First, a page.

Resolution has triumphed over revolution and South African rugby’s resurrection is proving to be real in 2017.
It feels good watching the Springboks in 2017. It is even better to get to write about their performance and it is inspiring to report on the good news stories in South African rugby, from the Lions to the pending adventure of the Kings and Cheetahs in the Pro 14, to the return of Rassie Erasmus, and to the Springboks playing quality rugby to a packed stadium in South Africa.
In my Monday Business Day Newspaper column I wrote that just before you dismiss the Springboks’ 37-15 triumph against the Pumas in Port Elizabeth as ‘just being Argentina’, rewind the clock to 2016 and 2015 when the Springboks lost to Argentina (twice), lost to Japan (2015) and lost to Italy (2016).
The Springboks and South African rugby were a mess in 2016. Outside of the Lions in Super Rugby there was no joy in South African rugby.
Crowds were on the wane, pessimism was the only consistent and sponsors were running a mile from the Springboks.
The Springboks win in Port Elizabeth, in front of nearly 43 000 passionate South African rugby fans, gives substance to the reinvention of South African and Springbok rugby.
The leadership of South African rugby in 2016 was justifiably asked to front the mess. So too the Springbok coach and those players who wore the jersey through the darkest and most troubled times.
Mark Alexander, president of the South African Rugby Union, inherited a disaster from departed President Regan Hoskins. I was vocal in criticizing Alexander and Chief Executive Jurie Roux. I felt they were prominent only in their absence.
Why the silence? Where’s the solution?
Allister Coetzee, as coach, appeared out of his depth and the support staff and players selected produced results to support any view that they simply weren’t good enough.
Finally, Alexander and Roux started to speak publicly in 2017. They acknowledged the flaws in the system and the failures in South African rugby. They vowed to fix them. They spoke with calm and authority. They sought solutions and not knee-jerk reactions, and they were not swayed by public or media opinion.
At the time I wrote they should have been swayed by public opinion in getting rid of Coetzee, but they were of the belief that the coach had to be backed through greater investment in experienced support staff. They also created the position of National Teams (including the Springboks) Director of Rugby to lure back Rassie Erasmus, who had done wonders as the Head of Rugby at Munster, Ireland.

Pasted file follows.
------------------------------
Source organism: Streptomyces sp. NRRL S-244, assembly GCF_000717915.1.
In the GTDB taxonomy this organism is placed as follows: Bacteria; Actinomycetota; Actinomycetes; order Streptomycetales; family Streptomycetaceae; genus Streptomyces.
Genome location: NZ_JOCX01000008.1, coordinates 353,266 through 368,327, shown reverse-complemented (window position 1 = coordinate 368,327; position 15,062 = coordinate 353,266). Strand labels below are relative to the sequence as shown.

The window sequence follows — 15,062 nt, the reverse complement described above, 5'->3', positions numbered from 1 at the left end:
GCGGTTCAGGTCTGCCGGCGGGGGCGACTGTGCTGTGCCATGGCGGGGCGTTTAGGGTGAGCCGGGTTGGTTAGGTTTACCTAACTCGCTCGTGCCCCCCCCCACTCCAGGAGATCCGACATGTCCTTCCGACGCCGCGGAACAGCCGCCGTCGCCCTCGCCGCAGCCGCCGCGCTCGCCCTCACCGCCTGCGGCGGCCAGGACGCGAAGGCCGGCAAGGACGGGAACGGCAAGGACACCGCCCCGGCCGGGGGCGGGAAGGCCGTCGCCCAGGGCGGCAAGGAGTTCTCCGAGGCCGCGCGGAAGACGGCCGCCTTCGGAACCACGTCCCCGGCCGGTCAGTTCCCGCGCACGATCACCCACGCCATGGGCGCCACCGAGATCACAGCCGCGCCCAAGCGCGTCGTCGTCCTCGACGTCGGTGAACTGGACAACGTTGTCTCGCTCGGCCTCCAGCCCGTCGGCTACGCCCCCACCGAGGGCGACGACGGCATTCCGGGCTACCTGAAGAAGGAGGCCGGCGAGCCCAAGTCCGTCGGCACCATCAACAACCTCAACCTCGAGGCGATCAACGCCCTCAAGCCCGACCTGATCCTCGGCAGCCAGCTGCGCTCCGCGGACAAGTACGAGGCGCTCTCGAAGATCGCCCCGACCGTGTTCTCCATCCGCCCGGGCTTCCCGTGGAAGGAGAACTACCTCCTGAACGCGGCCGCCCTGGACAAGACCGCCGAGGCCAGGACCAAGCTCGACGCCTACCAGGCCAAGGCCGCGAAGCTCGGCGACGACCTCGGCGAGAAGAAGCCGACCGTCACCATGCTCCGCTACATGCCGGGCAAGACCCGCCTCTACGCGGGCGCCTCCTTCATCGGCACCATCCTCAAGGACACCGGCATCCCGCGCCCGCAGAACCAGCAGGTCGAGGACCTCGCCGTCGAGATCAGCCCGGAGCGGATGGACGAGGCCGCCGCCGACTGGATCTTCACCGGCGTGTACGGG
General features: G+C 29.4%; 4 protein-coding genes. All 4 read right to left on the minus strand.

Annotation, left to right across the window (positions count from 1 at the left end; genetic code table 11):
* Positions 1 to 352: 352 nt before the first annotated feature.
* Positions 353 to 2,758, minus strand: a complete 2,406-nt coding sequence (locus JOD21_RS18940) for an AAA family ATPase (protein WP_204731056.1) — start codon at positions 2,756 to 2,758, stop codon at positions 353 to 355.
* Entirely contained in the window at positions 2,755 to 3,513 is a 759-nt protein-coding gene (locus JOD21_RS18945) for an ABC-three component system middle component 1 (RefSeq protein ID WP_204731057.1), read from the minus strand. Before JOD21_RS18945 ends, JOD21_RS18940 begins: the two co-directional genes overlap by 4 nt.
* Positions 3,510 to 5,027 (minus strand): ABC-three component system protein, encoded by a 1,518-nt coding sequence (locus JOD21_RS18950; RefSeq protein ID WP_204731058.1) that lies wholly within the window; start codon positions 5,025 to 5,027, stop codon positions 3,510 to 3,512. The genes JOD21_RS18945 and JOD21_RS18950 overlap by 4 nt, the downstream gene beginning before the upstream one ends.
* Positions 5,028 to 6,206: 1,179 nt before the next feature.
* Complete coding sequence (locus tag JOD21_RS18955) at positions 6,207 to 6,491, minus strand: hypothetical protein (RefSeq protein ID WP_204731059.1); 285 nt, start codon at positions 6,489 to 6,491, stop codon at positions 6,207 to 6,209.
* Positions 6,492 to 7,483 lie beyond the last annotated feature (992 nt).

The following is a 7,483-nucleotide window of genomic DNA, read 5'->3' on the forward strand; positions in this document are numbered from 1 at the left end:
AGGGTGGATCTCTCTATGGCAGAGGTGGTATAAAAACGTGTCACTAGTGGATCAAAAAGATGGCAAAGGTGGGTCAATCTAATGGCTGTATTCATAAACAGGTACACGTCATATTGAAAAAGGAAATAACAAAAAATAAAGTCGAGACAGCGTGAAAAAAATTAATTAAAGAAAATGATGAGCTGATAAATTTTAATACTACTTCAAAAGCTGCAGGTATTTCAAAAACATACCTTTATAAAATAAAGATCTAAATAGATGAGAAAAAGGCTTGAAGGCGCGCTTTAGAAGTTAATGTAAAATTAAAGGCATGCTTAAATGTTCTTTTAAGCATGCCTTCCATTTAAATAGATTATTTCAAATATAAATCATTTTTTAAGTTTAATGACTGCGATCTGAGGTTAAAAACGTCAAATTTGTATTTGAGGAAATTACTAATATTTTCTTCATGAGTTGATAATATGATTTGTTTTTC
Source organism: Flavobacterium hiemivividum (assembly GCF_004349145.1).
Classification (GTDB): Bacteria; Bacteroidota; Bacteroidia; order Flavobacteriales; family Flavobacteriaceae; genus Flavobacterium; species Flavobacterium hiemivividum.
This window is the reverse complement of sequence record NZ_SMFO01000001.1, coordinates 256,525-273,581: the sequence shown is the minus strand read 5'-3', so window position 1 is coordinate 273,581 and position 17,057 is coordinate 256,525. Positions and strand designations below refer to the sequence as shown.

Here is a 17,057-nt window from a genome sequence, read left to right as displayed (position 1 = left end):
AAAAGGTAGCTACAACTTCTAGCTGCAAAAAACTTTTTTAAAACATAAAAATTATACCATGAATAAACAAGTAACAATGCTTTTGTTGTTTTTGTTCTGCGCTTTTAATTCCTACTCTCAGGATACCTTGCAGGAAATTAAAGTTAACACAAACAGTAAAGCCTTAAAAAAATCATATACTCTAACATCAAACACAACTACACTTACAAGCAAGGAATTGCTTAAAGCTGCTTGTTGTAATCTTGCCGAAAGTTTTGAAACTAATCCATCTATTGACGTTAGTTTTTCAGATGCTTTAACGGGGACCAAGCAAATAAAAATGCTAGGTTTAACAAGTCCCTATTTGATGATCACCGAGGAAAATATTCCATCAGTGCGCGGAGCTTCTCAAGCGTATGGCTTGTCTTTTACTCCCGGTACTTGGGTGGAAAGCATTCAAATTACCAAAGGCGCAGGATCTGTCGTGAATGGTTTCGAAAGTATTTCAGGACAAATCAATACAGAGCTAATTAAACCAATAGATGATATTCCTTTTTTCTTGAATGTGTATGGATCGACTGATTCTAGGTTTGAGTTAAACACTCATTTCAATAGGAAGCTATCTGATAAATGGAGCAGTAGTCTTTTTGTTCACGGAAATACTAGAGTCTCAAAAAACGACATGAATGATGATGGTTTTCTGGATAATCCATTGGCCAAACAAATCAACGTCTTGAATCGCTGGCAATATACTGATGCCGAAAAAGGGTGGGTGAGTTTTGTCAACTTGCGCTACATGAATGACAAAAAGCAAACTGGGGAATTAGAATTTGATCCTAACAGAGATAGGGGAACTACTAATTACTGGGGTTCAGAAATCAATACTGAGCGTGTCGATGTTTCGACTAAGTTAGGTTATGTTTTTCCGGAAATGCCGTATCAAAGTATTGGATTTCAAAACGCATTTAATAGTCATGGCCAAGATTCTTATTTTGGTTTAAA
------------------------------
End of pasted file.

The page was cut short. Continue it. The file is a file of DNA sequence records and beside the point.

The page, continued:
The appointment of Brendan Venter was huge in giving Coetzee a rugby soundboard and giving the Springbok management team one of the game’s best rugby tacticians.
Erasmus, like Venter, has always spoken firstly of being South African and wanting to make his best contribution to South African Rugby and the Springboks. He is expected back in a month’s time to take up his position.
Coetzee embraced every rugby decision. He remains the coach and the credit in four successive victories is his; just like the condemnation after losing to Italy was directed at him.
Take a moment to reflect on the good that is happening in our rugby and smile.
Heavyweight sponsors MTN and FNB have invested in the Springboks and the rugby public have also responded to the 2017 Springboks since the first up win against France in Pretoria.
It was a struggle to get 25 000 to Loftus in Pretoria for that opening Test and it needed a further win in Durban for the rugby public to believe again in Springbok rugby. A week later 55 000 made it to Emirates Airline Park for the third Test against France and the Nelson Mandela Bay in Port Elizabeth on Saturday was a handful shy of capacity.
The belief in South African rugby extended the Springboks. A Super Rugby record 63 000 filled Emirates Airline Park for the final against the Crusaders and nationally the country rallied behind the Lions.
South African rugby – on the field and in the boardroom – is on the rise.
The maturity of the game’s leadership to find resolution in the reduction of six to four South African Super Rugby teams has to be commended. South Africa’s leadership found an alternative that is ground breaking and offers commercial and sporting strength to the South African game with two teams playing in the Northern Hemisphere. Resolution has trumped revolution.
These are the most invigorating times in South African rugby since the on-field glory days of 2007 and 2009. Black and white players are the stars of this Springbok team and there is absolutely nothing grey in interpretation about the 2017 Springboks, who became the first Springbok team in 19 years and 234 Tests to beat a Tier One nation by more than 20 points in four successive Tests.
South African rugby is rampant again, significantly at a time when it is also bidding to host the 2023 Rugby World Cup and show the world why rugby remains a game akin to religion to the people of South Africa.